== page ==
This is because theism holds, as atheistic naturalism denies, that God has created us in his image, as rational beings. But as rational, yet finite, beings, we are truth-seekers, and for the theist it makes perfectly good sense to think that God has also created a world that is available to us to know: “God created both us and our world in such a way that there is a certain fit or match between the world and our cognitive faculties.”
Plantinga then identifies a number of features of our world, and our cognitive relationship to that world, that are much more likely, and make much more sense, on a theistic than on an atheistic picture: the reliability and regularity of nature, and its working in accordance with law; the role of mathematics in the understanding of nature; the possibility of induction; the appropriateness of theoretical virtues such as simplicity; and even the empirical nature of science, which Plantinga argues is underwritten by the contingency of divine creation. In all these respects modern science is deeply compatible with theism, a fact that renders unsurprising the further fact that all the great founders of modern science were theists, working from a deeply Christian background.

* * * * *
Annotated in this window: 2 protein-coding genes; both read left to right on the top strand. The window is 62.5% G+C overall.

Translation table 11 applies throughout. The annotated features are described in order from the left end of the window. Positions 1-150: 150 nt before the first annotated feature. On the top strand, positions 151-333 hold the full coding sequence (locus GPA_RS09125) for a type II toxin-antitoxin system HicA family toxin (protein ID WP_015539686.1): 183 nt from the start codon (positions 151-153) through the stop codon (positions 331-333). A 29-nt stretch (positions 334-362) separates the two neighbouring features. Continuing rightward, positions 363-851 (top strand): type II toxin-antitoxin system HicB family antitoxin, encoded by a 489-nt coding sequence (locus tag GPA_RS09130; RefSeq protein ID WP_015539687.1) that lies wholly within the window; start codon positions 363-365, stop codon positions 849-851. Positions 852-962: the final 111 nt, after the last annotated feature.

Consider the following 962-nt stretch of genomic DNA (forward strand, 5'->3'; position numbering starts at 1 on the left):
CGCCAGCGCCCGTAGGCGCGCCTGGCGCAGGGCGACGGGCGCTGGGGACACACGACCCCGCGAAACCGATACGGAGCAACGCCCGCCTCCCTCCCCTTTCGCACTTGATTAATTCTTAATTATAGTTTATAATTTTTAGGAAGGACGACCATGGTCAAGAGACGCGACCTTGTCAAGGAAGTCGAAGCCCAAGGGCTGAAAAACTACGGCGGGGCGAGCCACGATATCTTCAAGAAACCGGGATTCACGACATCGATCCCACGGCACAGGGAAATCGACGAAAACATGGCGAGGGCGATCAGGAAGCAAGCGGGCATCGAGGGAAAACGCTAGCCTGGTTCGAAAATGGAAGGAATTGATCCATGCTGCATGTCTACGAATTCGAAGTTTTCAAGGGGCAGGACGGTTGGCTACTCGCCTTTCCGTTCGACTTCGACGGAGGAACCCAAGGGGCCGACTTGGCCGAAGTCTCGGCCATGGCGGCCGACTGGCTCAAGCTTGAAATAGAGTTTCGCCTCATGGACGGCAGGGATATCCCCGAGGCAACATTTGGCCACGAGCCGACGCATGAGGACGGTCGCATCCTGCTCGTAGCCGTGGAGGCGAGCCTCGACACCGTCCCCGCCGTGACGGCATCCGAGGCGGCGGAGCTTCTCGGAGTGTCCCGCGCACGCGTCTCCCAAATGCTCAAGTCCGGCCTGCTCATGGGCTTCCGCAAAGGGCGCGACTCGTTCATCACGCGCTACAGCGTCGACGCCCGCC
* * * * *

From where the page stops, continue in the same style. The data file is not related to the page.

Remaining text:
So the conflict between science and religion is, Plantinga shows, largely bogus (and I have only scratched the surface of his arguments here). But things are even worse from the standpoint of naturalism, for on the naturalist account, there is no good reason to think that our cognitive faculties are truth-tracking. After all, it is not because those faculties contribute to true beliefs that they are selected for in the Darwinian account; it is because they are likely to contribute to survival.
Can the naturalist expect, as the theist clearly can, that her cognitive faculties are reliable, i.e., that they lead to true beliefs? Since natural selection does not select for truth, or truth-tracking faculties, but for other unrelated properties, we have no reason to expect so given naturalism. Of course, we have very good reason to think our beliefs are reliable; so this claim should not bother most people. And non-naturalistic theists will believe that even if evolution is true, God has overseen evolution with a view to the reliability of our cognitive faculties. The naturalist cannot rely on any such claim.